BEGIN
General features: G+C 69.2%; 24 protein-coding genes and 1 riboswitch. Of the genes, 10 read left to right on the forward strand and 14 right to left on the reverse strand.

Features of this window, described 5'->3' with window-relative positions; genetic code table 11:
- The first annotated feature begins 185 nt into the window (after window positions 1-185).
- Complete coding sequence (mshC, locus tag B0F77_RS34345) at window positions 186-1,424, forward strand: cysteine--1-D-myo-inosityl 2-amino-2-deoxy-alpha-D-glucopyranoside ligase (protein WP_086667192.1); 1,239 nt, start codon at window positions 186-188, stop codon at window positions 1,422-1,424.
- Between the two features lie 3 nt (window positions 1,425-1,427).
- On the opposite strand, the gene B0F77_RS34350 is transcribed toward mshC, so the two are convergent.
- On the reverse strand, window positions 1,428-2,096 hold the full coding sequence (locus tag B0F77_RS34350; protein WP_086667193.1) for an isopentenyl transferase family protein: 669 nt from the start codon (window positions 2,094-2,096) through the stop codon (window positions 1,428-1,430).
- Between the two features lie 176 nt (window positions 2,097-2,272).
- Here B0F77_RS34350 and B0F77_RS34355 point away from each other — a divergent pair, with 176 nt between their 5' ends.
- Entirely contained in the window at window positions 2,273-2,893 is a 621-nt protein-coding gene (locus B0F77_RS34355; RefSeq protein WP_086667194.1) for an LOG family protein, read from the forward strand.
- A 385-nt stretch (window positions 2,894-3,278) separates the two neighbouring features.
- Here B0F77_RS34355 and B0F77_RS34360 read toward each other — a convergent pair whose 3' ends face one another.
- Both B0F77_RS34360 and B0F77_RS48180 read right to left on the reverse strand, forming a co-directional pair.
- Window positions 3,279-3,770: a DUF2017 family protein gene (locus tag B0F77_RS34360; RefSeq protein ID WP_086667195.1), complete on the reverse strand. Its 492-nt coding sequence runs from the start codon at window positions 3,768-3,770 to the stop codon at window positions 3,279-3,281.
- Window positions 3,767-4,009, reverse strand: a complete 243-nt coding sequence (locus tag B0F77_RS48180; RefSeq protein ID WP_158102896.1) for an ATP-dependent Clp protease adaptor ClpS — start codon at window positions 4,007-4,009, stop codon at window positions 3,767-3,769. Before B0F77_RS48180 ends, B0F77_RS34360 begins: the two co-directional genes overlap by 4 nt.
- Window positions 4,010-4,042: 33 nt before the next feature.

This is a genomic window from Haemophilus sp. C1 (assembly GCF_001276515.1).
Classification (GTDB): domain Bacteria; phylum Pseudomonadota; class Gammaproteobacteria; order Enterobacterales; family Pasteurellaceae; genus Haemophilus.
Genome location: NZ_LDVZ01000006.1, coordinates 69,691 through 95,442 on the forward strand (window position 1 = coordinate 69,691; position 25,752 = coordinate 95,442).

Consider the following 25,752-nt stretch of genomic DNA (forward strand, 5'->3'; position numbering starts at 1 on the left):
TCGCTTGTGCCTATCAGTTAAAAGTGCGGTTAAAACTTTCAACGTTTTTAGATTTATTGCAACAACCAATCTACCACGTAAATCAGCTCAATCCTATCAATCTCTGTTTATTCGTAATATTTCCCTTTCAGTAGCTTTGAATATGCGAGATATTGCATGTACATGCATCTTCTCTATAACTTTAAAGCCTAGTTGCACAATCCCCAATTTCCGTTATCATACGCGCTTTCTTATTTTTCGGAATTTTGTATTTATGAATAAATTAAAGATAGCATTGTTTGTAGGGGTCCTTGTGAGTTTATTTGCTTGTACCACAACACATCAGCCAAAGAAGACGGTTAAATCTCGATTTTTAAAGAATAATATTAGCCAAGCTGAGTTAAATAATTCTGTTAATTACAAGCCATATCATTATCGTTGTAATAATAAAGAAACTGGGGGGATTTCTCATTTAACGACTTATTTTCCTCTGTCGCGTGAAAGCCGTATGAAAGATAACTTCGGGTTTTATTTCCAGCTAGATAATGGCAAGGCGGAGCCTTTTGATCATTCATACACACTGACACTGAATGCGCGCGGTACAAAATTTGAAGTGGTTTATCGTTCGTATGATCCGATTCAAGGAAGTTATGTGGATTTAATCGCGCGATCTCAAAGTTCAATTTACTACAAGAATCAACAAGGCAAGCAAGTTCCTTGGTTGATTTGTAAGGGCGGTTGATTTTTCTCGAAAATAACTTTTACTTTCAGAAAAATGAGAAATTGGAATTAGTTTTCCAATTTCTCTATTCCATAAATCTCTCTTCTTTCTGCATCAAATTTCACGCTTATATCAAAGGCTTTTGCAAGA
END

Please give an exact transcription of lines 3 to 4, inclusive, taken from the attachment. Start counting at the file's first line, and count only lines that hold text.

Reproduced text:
- The first annotated feature begins 185 nt into the window (after window positions 1-185).
- Complete coding sequence (mshC, locus tag B0F77_RS34345) at window positions 186-1,424, forward strand: cysteine--1-D-myo-inosityl 2-amino-2-deoxy-alpha-D-glucopyranoside ligase (protein WP_086667192.1); 1,239 nt, start codon at window positions 186-188, stop codon at window positions 1,422-1,424.